A Medley of Mints

Undoubtedly, mints are the coolest of the herb world and often overlooked as a refreshing addition to the indoor herb garden. Until now that is!

Some say there really is no such thing as an indoor herb garden. So many culinary perennials do much better with a dormant period, so I guess for the most part that could be true. In fact, that is why I leave some of my pots at the side of the house until winter has officially arrived and then bring them in. The rosemaries and other tenders come in first before a heavy frost but they too benefit from a little cooler weather. My windowsills get crowded with my favourite herbs that think spring has sprung and it is not uncommon for me to have lavender and rosemary blooms at Christmas. Chives are the most robust when defrosted gently but the mints do quite fine. It is important to make the transition gradually, just as you would when they go back outside in the spring.

During the winter months you can grow mint on your windowsill, however they do tend to get pot bound quickly so start with a freshly potted small plant and be prepared to repot it a couple of times as the roots will start to wander. If your mint indoors gets a little dried out or is not receiving sufficent light, it will send out runners under stress. Keep your mints trimmed for optimum leaf growth. Mints do not require as much light as other herbs like basil so they tend to do much better with the shortened days of winter.

Having a few mint plants on hand over the winter means fresh sprigs for flavouring, garnishes and cooking. All you need is a couple of leaves at a time for fresh flavouring. Unlike some herbs for cooking like basil and parsley, that would require a quantity to have sufficient flavour, mints can be used sparingly - just a couple of leaves go a long way!

Here's Some Ideas for Using Your Mint:

Mint Butter

A couple of fresh leaves chopped finely in butter goes wonderfully with peas and carrots. Soften the butter first and blend in the mint. form into balls and chill until needed.

Fruit Dip

Blend one tablespoon of honey and one tablespoon of finely chopped mmint leaves into a cup of plain yogurt. Chill for two hours and serve with sliced fruit such as peaches for dipping. Strawberries and cherries whole are nice as well.

Mint Brownies

Simply add a few leaves, finely chopped to your batter before baking. Peppermint is the most popular mint for using with chocolate. Or flavour the icing by heating the milk first and infuse a leaf or two in it to flavour. Let it cool first before blending into your icing.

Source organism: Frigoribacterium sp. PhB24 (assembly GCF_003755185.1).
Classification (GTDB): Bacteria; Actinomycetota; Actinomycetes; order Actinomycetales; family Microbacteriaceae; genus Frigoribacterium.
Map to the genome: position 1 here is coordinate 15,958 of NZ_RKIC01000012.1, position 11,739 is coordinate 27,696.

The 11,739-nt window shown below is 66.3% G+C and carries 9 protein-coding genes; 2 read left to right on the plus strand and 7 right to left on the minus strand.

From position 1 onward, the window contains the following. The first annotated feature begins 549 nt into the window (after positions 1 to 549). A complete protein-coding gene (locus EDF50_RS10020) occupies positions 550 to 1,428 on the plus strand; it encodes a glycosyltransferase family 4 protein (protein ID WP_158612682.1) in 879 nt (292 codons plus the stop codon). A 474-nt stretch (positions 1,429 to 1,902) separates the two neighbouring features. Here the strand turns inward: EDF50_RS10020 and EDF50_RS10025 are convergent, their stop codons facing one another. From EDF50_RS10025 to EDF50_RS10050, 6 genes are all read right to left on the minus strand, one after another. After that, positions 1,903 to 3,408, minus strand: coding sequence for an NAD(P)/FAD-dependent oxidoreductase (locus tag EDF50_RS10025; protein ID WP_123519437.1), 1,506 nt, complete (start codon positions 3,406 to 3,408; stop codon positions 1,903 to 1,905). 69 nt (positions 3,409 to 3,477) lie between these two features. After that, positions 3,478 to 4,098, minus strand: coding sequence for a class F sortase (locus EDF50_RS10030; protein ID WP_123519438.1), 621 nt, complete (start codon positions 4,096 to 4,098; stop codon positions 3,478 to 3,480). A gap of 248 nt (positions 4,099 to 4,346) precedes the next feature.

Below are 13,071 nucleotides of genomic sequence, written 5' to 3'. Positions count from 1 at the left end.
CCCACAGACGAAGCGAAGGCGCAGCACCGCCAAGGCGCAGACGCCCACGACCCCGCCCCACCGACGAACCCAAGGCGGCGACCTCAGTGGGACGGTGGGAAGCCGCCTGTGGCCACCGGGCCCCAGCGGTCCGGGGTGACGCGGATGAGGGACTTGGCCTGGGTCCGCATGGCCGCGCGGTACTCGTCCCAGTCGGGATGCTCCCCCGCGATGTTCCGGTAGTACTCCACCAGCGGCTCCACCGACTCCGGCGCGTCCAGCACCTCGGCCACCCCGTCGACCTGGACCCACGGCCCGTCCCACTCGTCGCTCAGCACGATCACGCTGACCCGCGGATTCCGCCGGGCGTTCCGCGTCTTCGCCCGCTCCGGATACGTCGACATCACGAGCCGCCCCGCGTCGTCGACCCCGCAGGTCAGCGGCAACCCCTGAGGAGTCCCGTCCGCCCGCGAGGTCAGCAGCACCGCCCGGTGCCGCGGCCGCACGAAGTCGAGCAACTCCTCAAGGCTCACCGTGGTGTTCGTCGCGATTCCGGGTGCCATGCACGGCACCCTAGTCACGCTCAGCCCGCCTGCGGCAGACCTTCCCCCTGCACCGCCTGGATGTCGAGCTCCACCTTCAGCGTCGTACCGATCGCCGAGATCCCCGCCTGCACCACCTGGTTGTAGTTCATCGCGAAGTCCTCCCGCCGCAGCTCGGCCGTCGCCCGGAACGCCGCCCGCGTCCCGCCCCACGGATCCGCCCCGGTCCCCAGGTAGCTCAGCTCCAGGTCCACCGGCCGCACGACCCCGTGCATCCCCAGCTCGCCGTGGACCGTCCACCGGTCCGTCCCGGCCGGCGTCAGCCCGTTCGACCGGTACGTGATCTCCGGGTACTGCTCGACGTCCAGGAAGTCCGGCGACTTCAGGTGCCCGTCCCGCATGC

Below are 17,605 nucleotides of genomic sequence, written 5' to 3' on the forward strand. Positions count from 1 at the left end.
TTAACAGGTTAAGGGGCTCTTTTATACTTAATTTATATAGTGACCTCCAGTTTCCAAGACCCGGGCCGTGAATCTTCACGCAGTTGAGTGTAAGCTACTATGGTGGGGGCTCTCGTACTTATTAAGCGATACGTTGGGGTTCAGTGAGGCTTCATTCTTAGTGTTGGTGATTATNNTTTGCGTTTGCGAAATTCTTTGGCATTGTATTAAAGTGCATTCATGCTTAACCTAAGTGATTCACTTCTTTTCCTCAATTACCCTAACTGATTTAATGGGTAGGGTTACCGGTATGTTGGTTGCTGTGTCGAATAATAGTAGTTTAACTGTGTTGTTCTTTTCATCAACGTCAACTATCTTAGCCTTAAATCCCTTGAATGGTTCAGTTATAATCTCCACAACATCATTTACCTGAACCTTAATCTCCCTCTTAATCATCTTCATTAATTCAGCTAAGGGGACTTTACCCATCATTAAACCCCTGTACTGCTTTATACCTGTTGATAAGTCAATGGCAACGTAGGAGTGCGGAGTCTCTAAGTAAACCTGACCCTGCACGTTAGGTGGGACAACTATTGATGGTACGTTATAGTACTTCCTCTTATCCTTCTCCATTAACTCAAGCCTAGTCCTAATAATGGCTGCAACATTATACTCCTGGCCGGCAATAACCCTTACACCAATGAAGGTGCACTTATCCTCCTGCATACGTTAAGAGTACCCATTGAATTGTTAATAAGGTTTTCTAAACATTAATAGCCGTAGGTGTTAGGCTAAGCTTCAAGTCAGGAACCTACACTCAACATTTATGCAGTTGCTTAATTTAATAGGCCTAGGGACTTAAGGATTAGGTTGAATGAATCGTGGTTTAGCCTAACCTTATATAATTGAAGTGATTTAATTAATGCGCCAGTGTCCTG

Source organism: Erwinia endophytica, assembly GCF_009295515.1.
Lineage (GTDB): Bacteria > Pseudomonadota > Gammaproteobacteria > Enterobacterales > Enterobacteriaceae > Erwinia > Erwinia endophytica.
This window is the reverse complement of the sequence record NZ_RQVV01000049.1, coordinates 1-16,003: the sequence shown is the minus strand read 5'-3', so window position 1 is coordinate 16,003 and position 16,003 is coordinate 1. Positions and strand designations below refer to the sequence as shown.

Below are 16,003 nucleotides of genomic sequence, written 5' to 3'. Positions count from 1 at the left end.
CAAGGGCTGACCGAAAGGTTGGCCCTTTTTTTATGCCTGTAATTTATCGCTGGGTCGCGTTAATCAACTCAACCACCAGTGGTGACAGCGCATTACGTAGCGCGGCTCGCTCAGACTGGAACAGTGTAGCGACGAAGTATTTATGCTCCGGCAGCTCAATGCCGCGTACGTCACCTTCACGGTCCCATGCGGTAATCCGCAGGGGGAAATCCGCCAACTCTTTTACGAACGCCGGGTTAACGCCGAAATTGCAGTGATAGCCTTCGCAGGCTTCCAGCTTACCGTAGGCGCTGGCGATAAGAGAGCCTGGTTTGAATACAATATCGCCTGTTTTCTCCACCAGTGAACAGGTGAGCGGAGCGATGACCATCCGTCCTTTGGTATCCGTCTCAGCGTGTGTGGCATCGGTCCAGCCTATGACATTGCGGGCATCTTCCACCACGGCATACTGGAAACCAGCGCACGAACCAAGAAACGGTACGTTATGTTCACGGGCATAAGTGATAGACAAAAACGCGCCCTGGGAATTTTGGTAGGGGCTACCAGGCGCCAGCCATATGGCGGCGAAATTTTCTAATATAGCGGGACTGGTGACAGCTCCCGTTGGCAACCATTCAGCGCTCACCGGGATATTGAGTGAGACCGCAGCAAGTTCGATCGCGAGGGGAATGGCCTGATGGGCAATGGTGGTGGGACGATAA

Don't forget you can always make refreshing, sinus clearing tea by infusing a leaf or two in a cup of boiling water or use a leaf to flavour hot cocoa.

What Mint Goes With What?

Peppermint - Mentha x piperita
The most widely used flavouring and medicinal mint.
The flavour of this mint goes best with chocolate but blends well with fruits, lemon and orange especially for drinks and desserts.

Spearmint - Mentha spicata and Mentha spicata "Crispa"
This mint is easily recognized by the spear point of the leaf. Curly mint is also a variety of the spearmint. Spearmint goes well in vegetable dishes such as the butter above. It is also widely used in jelly to accompany vegetable and meat dishes, especially lamb. Spearmint is also used for making herbally-infused vinegar for cooking.

Depending upon your personal taste, mints can be added to salads and dressing, an especially cool combo is mint with cucumbers! Plus fruit dishes, cocktails and candied garnishes. Other culianry mints to try include Orange Mint, a favourite of mine for tea, Ginger mint, especially nice with butter for veggies, and fruity Pineapple and Apple mints for tea and fruit dishes.

There are so many varieties of mints and some are much nicer than others for culinary uses. I tend to shy away from some of the "new" varieties which sound more like a botanists' fantasy or a reinvention of the wheel. If I wanted basil or bananas in my tea, then maybe, but for me some are not so refreshing, just a little over-rated when it comes to culinary uses and they are better suited for a novelty garden. But if I only had room for one, it would have to be the orange mint!

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